With unprecedented current coverage of the profound changes in the nature and practice of science in sixteenth- and seventeenth-century Europe, this comprehensive reference work addresses the individuals, ideas, and institutions that defined culture in the age when the modern perception of nature, of the universe, and of our place in it is said to have emerged.
Covering the historiography of the period, discussions of the Scientific Revolution's impact on its contemporaneous disciplines, and in-depth analyses of the importance of historical context to major developments in the sciences, The Encyclopedia of the Scientific Revolution is an indispensible resource for students and researchers in the history and philosophy of science.
Wilbur Applebaum is Professor Emeritus at Illinois Institute of Technology, where he taught the history of science for twenty-five years. His research interests and publications center on seventeenth-century astronomy and the Scientific Revolution, for which he has received grants from the National Science Foundation, Mellon Foundation, National Institute of Mental Health and the American Philosophical Society. He has served in a consulting capacity for the Museum of Science and Industry and the Adler Planetarium in Chicago.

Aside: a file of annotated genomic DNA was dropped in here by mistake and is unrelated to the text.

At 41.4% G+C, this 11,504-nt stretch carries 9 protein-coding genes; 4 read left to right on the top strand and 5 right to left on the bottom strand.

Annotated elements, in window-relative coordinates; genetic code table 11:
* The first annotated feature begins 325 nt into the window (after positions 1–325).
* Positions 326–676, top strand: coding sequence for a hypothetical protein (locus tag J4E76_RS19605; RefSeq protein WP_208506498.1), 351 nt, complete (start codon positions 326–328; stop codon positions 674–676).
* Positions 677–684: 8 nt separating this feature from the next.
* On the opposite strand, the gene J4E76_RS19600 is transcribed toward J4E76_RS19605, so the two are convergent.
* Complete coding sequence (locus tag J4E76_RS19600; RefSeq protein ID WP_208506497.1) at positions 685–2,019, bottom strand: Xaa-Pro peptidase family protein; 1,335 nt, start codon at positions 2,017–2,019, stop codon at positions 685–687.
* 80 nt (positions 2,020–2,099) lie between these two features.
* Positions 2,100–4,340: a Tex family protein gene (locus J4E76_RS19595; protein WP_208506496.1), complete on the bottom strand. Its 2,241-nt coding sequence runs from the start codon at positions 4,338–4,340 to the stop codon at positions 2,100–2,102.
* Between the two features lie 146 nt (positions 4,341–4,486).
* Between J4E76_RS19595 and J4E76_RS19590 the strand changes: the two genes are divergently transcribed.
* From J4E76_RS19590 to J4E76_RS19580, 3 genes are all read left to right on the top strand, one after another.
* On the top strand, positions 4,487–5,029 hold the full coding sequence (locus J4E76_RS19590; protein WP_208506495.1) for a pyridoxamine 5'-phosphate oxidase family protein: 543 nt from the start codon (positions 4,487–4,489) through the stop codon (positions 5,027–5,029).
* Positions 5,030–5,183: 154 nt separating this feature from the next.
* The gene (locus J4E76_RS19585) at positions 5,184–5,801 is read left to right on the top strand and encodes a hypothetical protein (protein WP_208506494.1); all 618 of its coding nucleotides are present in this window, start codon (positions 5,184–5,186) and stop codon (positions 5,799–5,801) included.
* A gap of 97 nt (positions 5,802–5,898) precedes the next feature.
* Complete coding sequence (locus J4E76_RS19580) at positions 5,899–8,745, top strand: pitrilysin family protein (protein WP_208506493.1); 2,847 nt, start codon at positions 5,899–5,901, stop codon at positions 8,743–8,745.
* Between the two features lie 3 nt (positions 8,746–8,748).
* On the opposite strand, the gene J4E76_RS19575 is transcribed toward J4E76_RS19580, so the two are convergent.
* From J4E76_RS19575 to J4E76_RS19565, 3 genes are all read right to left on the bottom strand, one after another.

Among his recent publications are "Epistemological and Political Implications of the Scientific Revolution." In Science, Pseudo-science, and Utopianism in Early Modern Thought, edited by Stephen A. McKnight, and "Keplerian Astronomy after Kepler: Researches and Problems," in the journal History of Science.
"Clearly, and often engagingly, written...accessible to a fairly wide readership...The attention to the cultural aspects of this period of science, the quality of the articles, and the collocation of these topics in one volume make this a useful reference source for many types of libraries." -- American Reference Books Annual
"Filling a hole in reference collections on the history of science...this work will find a welcome home in academic libraries and public libraries.." -- Library Journal
"Scholarly without being obtuse... Recommended for larger public and academic science reference collections." -- Booklist/RBB